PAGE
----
I was afraid the film would wallow in crudity. However, the trash talk that ensues throughout is clever rather than coarse, while the jokes dispensed by Myles Bullock and Vince Staples, the comedy relief of the film, are clever but no less barbed. And while the escapades on the court are a delight to witness, it’s the interactions between Walls and Harlow that stick with you as well as “White’s” message of understanding and perseverance.
3 1/2 Stars
“White Men Can’t Jump” originally from 1992 starring Wesley Snipes and Woody Harrelson as a polar opposite pair of basketball hustlers joining forces to win in a big tournament is being remade into a fresh new version starring Sinqua Walls and Jack Harlow. While most of us haven’t seen the original in 30 years or perhaps have never even seen it at all, doing so isn’t a necessity. The newest iteration is the same premise, just updated to today’s world.
Kamal (Walls) is a young basketball prodigy in high school who has a promising future ahead of him coached by his father Benji (Lance Reddick). Dealing with family issues weighs heavily upon the young man ultimately crushing him and all his chances of becoming an NBA star player. We fast-forward 10 years to the current day where Kamal has some anger issues both on the court in a recreational league and off the court in his job. Enter Jeremy (Harlow), a uniquely dressed young man coaching a player and finding a way to hustle his way into Kamal’s tightly knit group of players. The competition begins as the two loathe one another but ultimately find a friendship to foster. Like the original, Jeremy and Kamal’s relationship is a rollercoaster ride, both attempting to grow up and become responsible adults even if it is a little late in the timeline of life.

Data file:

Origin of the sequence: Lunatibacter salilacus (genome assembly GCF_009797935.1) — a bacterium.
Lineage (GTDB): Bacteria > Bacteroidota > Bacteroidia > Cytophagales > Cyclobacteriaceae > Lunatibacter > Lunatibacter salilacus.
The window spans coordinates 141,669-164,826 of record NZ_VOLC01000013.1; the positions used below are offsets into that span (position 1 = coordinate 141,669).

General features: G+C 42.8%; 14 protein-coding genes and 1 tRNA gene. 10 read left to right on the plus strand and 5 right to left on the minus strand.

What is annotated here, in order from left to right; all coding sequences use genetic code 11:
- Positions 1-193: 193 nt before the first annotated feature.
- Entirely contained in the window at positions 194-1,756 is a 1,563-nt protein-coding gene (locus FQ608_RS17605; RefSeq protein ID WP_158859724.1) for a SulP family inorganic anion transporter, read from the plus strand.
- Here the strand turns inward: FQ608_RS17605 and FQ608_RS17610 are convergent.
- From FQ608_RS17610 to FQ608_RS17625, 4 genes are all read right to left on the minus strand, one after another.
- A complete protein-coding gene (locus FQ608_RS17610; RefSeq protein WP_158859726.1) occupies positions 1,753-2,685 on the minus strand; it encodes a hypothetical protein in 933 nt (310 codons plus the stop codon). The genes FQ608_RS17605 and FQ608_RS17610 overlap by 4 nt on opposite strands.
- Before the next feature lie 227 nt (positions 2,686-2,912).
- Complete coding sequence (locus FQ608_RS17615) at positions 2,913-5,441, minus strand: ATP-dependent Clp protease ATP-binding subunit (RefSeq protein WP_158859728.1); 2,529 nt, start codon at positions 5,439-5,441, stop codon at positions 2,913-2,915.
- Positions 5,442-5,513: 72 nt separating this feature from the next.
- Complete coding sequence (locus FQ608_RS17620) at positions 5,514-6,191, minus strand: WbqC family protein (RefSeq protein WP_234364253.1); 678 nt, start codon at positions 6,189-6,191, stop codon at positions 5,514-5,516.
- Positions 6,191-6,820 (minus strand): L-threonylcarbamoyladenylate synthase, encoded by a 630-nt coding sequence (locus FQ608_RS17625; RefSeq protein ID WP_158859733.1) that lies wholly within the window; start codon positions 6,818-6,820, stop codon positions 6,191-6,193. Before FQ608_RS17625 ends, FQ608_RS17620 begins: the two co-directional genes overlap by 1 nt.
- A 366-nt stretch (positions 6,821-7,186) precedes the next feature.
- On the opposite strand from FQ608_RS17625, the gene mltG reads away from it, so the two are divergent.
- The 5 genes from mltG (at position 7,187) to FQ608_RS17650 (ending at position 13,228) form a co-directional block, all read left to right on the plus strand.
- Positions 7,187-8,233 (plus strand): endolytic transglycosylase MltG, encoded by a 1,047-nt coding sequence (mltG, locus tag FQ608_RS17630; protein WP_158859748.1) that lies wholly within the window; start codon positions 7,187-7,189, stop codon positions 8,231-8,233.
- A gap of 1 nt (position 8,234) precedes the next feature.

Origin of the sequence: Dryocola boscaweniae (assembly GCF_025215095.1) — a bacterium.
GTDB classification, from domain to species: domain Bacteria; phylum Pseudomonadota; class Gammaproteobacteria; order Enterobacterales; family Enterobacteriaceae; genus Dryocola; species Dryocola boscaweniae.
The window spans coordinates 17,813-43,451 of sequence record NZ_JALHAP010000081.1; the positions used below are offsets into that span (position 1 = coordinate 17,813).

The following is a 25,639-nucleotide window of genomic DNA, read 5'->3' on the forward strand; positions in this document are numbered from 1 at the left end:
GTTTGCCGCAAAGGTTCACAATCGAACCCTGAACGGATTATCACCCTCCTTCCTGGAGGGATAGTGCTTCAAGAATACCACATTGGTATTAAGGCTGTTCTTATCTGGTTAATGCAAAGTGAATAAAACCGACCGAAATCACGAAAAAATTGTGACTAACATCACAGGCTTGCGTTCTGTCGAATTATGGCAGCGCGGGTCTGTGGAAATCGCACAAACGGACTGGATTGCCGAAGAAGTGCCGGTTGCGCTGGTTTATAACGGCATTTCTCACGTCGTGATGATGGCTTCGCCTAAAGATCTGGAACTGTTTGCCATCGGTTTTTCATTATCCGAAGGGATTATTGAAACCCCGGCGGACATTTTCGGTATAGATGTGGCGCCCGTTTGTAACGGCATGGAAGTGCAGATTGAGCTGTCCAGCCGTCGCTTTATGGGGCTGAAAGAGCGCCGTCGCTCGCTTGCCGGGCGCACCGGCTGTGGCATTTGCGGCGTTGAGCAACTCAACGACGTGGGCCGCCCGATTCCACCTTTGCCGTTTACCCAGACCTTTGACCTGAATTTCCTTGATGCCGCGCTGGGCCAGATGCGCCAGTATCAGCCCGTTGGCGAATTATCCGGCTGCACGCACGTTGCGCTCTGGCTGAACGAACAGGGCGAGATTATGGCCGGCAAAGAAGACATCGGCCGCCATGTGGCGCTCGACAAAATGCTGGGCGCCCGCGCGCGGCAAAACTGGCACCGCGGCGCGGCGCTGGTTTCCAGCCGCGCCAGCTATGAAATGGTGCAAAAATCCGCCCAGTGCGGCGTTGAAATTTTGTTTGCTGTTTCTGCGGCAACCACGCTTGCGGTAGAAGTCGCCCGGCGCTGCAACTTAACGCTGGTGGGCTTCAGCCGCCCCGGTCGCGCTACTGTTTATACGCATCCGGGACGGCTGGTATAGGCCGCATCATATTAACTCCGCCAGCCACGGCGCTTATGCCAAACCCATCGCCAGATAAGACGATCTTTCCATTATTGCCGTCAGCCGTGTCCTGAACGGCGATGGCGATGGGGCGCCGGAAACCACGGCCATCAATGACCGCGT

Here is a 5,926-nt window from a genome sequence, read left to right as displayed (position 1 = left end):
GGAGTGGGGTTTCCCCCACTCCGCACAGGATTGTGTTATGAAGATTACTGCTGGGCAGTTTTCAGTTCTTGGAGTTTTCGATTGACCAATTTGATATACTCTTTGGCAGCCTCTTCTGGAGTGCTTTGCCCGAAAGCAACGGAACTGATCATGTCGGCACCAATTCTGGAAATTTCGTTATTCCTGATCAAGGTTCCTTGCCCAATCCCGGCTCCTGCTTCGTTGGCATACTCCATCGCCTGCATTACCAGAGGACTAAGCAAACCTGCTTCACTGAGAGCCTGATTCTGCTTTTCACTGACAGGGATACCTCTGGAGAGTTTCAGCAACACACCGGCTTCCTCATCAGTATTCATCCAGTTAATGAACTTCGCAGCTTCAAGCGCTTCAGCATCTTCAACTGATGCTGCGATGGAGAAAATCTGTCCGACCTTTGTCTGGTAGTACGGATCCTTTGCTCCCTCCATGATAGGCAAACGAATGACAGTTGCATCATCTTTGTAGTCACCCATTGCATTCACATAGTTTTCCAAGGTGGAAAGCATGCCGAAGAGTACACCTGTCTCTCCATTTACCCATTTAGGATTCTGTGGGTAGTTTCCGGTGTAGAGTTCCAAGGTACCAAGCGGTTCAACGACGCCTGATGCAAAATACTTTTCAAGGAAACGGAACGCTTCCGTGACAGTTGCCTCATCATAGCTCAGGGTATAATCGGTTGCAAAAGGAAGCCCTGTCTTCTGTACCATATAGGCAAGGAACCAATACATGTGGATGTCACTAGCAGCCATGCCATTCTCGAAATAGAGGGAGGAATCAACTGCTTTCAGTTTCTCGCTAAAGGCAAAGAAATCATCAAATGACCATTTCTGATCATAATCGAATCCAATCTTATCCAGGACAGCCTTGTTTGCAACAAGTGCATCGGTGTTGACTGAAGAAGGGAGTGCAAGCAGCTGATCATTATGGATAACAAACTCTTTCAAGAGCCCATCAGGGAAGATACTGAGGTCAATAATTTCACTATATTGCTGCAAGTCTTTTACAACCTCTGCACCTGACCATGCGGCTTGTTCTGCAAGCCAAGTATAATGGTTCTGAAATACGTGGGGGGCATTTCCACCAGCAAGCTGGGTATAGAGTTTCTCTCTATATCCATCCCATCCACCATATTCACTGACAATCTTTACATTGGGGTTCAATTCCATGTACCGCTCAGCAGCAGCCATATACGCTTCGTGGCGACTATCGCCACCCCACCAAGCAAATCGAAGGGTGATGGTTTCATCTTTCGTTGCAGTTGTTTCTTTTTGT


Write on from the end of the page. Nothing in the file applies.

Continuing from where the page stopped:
Remakes are difficult, but with the original writer and director Ron Shelton on board, it seems a little less risky. And let’s face it, 30 years have gone by which also lessens the risks of failure. The script and the chemistry has to be there no matter what and as it follows the same arc of the original story, Walls and Harlow are a great match. Kamal finds depth to his character as Kamal looks back on his past decisions and attempts to confront them while balancing family life. Harlow is off-the-cuff funny with his staccato speech style and innocent persona. While his character doesn’t have the depth of Wall’s, it’s a perfect fit.
The supporting cast of characters give it the comedic punch or perhaps the punching bag for Jeremy to riff from and while Laura Harrier’s Tatiana can’t quite match Rosie Perez’s powerhouse performance, she adds what’s needed to the storyline. Let’s delve into the script and dialogue which feels cleaner and less offensive than the original. The jabs Jeremy and Kamal make toward one another and others as they hustle the court are so quick and funny, it’s tough to keep track of them all. They also delve into race as Jeremy, who is dating someone of color, sometimes appears innocently insensitive to what he’s saying and doing. Their conversations feel real as the two attempt to understand one another even as Kamal admits to liking Ed Sheeran.
“White Men Can’t Jump” finds a fresh new way to tell a cherished original story from 1992. Bringing today’s issues into the story with two leads who have authentic chemistry, it’s a slam dunk of a movie.